Britain has called on anti-government protesters in Hong Kong to "end the violence", while also asking police to "be proportionate" in their handling of demonstrators.
It also noted that the nature of the protests had changed and stressed that the violence of a "hard-core minority cannot be condoned".
London's stance was spelt out in its latest six-monthly parliamentary report on Hong Kong, released on Thursday, which also called on the city's leader, Chief Executive Carrie Lam Cheng Yuet-ngor, to look ahead to "the path towards de-escalation and political resolution" to break the impasse in its former colony, which has been rocked by worsening protests for almost five months.
In a foreword to the 19-page report, British Foreign Secretary Dominic Raab wrote: "Protesters must end the violence. The police response must be proportionate in their handling of protesters and safeguard the right to peaceful protests. And there must be a meaningful dialogue between all parties."
Although the report covers the six-month period up to June 30, Raab made reference to subsequent events in his comments and noted the nature of the protests had changed over the months, "not only in terms of scale and scope, but also in terms of approach".
He said: "Protesters have vandalised property and tried to shut down banks, metro stations and the airport. A police officer was injured by a knife, and petrol bombs have been thrown at police stations and other targets."
Raab wrote that "the UK has always been clear that the violence of a hard-core minority cannot be condoned," as he also expressed "serious concerns" about the alleged mistreatment of protesters by Hong Kong police.
Almost one-fourth of the report details the course of the social unrest that was triggered by the government's proposed extradition bill to plug loopholes in fugitive transfer laws.
It includes the case at the centre of the crisis, that of Hongkonger Chan Tong-kai, wanted in Taiwan for the murder of his girlfriend, the Hong Kong government's bid to speed up the bill's passage in the legislature by bypassing the bills committee stage, and Lam's suspension of the bill after two million people took to the streets in June in protest.
The now-withdrawn bill would have allowed fugitive transfers with jurisdictions Hong Kong does not have an extradition agreement with, including mainland China and Taiwan.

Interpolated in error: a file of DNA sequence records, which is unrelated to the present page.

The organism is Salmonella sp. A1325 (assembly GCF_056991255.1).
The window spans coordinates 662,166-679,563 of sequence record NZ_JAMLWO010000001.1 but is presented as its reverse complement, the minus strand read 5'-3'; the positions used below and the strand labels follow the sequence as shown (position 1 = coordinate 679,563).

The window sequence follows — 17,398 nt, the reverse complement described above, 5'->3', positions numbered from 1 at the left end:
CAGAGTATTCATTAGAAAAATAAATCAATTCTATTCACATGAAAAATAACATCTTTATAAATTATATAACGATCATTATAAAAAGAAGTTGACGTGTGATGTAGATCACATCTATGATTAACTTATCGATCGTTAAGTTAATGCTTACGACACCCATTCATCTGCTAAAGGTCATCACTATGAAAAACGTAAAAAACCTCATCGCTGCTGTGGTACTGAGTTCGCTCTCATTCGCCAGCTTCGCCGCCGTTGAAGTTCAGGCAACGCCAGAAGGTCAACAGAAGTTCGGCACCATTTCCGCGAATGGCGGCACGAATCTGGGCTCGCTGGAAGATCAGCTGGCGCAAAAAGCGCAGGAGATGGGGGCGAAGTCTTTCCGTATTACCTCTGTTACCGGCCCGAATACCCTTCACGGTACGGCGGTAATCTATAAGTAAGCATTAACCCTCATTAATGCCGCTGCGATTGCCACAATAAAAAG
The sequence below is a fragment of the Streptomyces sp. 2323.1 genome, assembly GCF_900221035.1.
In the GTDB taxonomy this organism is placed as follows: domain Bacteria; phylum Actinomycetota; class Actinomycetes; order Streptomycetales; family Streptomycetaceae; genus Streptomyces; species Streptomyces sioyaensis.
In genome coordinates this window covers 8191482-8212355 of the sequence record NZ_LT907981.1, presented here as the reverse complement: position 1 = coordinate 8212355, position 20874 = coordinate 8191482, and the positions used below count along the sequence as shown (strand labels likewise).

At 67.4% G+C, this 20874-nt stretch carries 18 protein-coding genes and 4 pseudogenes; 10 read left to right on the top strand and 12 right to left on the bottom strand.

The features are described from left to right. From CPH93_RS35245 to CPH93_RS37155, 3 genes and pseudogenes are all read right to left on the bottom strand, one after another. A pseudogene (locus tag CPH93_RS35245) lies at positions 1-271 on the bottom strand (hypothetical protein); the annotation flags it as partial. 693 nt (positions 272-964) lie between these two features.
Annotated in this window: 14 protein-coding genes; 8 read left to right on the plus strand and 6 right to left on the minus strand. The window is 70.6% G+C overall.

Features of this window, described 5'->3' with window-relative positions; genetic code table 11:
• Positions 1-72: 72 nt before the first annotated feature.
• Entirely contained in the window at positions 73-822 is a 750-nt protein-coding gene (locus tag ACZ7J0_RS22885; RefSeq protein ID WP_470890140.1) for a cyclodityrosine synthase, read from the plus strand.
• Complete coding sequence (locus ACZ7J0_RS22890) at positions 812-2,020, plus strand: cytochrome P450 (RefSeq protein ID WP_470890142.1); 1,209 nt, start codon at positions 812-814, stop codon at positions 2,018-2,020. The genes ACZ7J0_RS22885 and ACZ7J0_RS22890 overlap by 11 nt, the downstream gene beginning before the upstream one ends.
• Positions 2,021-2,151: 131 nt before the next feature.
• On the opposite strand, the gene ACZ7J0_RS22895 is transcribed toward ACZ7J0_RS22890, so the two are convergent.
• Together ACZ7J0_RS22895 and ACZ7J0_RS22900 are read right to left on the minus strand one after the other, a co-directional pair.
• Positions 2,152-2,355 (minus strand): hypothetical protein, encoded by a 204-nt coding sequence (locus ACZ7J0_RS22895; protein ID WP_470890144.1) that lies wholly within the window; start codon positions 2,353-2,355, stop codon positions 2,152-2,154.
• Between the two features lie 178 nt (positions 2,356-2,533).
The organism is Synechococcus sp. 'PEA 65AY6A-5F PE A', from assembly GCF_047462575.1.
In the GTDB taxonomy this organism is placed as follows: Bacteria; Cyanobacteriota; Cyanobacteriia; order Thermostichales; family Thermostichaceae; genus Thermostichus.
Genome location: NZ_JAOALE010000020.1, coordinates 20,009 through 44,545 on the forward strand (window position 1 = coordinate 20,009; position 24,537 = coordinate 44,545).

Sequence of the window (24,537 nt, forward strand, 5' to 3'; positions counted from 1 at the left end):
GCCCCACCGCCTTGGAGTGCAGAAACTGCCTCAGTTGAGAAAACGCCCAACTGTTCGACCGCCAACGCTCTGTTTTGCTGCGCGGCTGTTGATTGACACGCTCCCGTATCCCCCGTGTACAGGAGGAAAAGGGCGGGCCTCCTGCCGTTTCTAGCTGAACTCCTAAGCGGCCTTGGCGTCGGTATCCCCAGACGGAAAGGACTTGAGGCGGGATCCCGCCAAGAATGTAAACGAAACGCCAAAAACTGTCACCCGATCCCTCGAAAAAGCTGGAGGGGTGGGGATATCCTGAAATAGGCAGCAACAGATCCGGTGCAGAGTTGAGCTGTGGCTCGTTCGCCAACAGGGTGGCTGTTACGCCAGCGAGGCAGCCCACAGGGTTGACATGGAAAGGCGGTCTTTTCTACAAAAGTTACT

The movement has also evolved, with the scope of protesters' demands growing to include calls for universal suffrage and even the disbanding of the police force.
Beijing has labelled the upheaval as having "obvious characteristics of a colour revolution", supported by "foreign forces", referring to Western countries.
The British report stressed that "we condemn violence, but support the right to peaceful and lawful protest", and "the right for people to stand up for their freedoms, as guaranteed under the Joint Declaration".
The Sino-British Joint Declaration, signed in 1984 between London and Beijing, set out the terms of Hong Kong's return to Chinese sovereignty in 1997.
Chinese officials have referred to it as an "historic document" that had "completed its mission", but the report reiterated London's stance that it remained a legally binding treaty.
"It is unacceptable to suggest that it is no longer valid. As a co-signatory, the UK is committed to monitoring its implementation closely, and we have made this clear to the Chinese government on many occasions," it said.
A Hong Kong government spokesman said in response to the report that violent and illegal incidents in the city caused damage to district and community facilities, as well as injury to members of the public.
In response, the police have been exercising restraint and carrying out enforcement actions in strict accordance with the law, he said.
The spokesman also added that the government has launched a diversified dialogue platform and will invite community leaders and experts to conduct an in-depth examination of the social conflicts in Hong Kong.
The spokesman reiterated that foreign governments should not interfere in any form in the internal affairs of Hong Kong.
The report also highlighted the trial of the Occupy Central leaders in April, saying: "It would be deeply concerning if the outcome for these individuals was to deter the people of Hong Kong from participating in peaceful and lawful protest in the future."
It also touched on pro-independence activists Ray Wong Toi-yeung and Alan Li Tung-sing being granted asylum in Germany in May, after the duo fled Hong Kong in November 2017 ahead of their trials for their roles in the 2016 Mong Kok riot.
This article was first published in South China Morning Post.